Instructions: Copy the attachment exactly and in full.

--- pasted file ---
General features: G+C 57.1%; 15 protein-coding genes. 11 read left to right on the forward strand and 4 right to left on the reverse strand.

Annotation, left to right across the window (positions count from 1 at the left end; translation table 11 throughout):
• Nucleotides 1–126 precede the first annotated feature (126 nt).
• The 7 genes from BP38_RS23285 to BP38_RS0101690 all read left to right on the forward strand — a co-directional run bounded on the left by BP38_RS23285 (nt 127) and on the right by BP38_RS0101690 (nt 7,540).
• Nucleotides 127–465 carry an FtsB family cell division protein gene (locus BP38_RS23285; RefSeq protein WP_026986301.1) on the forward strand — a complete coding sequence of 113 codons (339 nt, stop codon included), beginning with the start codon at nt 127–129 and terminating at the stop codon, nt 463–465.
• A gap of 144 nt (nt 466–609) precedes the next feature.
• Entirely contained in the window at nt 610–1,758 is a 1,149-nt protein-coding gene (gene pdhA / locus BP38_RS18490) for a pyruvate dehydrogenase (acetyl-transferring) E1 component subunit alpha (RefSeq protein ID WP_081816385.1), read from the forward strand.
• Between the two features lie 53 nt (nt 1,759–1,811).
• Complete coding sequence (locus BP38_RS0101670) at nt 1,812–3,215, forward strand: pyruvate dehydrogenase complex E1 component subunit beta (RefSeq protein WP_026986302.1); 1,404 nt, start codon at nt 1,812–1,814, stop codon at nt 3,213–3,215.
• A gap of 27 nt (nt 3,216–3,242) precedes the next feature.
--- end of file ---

General features: G+C 57.1%; 15 protein-coding genes. 11 read left to right on the forward strand and 4 right to left on the reverse strand.

Annotation, left to right across the window (positions count from 1 at the left end; translation table 11 throughout):
• Nucleotides 1–126 precede the first annotated feature (126 nt).
• The 7 genes from BP38_RS23285 to BP38_RS0101690 all read left to right on the forward strand — a co-directional run bounded on the left by BP38_RS23285 (nt 127) and on the right by BP38_RS0101690 (nt 7,540).
• Nucleotides 127–465 carry an FtsB family cell division protein gene (locus BP38_RS23285; RefSeq protein WP_026986301.1) on the forward strand — a complete coding sequence of 113 codons (339 nt, stop codon included), beginning with the start codon at nt 127–129 and terminating at the stop codon, nt 463–465.
• A gap of 144 nt (nt 466–609) precedes the next feature.
• Entirely contained in the window at nt 610–1,758 is a 1,149-nt protein-coding gene (gene pdhA / locus BP38_RS18490) for a pyruvate dehydrogenase (acetyl-transferring) E1 component subunit alpha (RefSeq protein ID WP_081816385.1), read from the forward strand.
• Between the two features lie 53 nt (nt 1,759–1,811).
• Complete coding sequence (locus BP38_RS0101670) at nt 1,812–3,215, forward strand: pyruvate dehydrogenase complex E1 component subunit beta (RefSeq protein WP_026986302.1); 1,404 nt, start codon at nt 1,812–1,814, stop codon at nt 3,213–3,215.
• A gap of 27 nt (nt 3,216–3,242) precedes the next feature.